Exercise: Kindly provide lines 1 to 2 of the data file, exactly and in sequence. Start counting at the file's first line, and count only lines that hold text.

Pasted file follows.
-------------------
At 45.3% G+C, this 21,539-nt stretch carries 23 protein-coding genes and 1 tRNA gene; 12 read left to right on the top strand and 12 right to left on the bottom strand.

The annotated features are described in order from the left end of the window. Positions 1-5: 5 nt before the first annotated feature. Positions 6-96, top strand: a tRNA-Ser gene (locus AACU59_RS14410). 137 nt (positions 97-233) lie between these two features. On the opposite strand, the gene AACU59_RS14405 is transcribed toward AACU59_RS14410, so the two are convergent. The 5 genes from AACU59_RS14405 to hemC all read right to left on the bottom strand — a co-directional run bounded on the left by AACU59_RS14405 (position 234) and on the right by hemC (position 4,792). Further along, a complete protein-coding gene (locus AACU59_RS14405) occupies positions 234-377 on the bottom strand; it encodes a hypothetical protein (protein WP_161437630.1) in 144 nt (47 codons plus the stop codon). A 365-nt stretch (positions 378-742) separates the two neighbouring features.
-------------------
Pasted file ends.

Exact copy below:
At 45.3% G+C, this 21,539-nt stretch carries 23 protein-coding genes and 1 tRNA gene; 12 read left to right on the top strand and 12 right to left on the bottom strand.

The annotated features are described in order from the left end of the window. Positions 1-5: 5 nt before the first annotated feature. Positions 6-96, top strand: a tRNA-Ser gene (locus AACU59_RS14410). 137 nt (positions 97-233) lie between these two features. On the opposite strand, the gene AACU59_RS14405 is transcribed toward AACU59_RS14410, so the two are convergent. The 5 genes from AACU59_RS14405 to hemC all read right to left on the bottom strand — a co-directional run bounded on the left by AACU59_RS14405 (position 234) and on the right by hemC (position 4,792). Further along, a complete protein-coding gene (locus AACU59_RS14405) occupies positions 234-377 on the bottom strand; it encodes a hypothetical protein (protein WP_161437630.1) in 144 nt (47 codons plus the stop codon). A 365-nt stretch (positions 378-742) separates the two neighbouring features.